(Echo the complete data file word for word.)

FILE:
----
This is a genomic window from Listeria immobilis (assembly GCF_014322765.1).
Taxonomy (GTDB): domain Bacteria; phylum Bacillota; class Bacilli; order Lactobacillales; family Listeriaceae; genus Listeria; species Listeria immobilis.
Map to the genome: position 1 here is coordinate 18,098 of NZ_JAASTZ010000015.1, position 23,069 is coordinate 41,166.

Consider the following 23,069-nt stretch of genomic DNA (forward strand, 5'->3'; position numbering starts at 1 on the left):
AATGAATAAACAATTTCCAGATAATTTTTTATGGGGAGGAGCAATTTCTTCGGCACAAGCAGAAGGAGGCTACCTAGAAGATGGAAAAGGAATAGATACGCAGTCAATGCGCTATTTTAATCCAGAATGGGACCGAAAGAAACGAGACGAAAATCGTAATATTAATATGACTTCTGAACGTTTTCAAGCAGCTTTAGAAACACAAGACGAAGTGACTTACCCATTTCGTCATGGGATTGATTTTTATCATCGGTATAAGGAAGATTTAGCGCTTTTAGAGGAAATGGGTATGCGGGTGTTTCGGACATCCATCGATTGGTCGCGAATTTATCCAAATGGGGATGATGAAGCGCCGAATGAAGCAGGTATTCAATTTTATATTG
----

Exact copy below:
This is a genomic window from Listeria immobilis (assembly GCF_014322765.1).
Taxonomy (GTDB): domain Bacteria; phylum Bacillota; class Bacilli; order Lactobacillales; family Listeriaceae; genus Listeria; species Listeria immobilis.
Map to the genome: position 1 here is coordinate 18,098 of NZ_JAASTZ010000015.1, position 23,069 is coordinate 41,166.

Consider the following 23,069-nt stretch of genomic DNA (forward strand, 5'->3'; position numbering starts at 1 on the left):
AATGAATAAACAATTTCCAGATAATTTTTTATGGGGAGGAGCAATTTCTTCGGCACAAGCAGAAGGAGGCTACCTAGAAGATGGAAAAGGAATAGATACGCAGTCAATGCGCTATTTTAATCCAGAATGGGACCGAAAGAAACGAGACGAAAATCGTAATATTAATATGACTTCTGAACGTTTTCAAGCAGCTTTAGAAACACAAGACGAAGTGACTTACCCATTTCGTCATGGGATTGATTTTTATCATCGGTATAAGGAAGATTTAGCGCTTTTAGAGGAAATGGGTATGCGGGTGTTTCGGACATCCATCGATTGGTCGCGAATTTATCCAAATGGGGATGATGAAGCGCCGAATGAAGCAGGTATTCAATTTTATATTG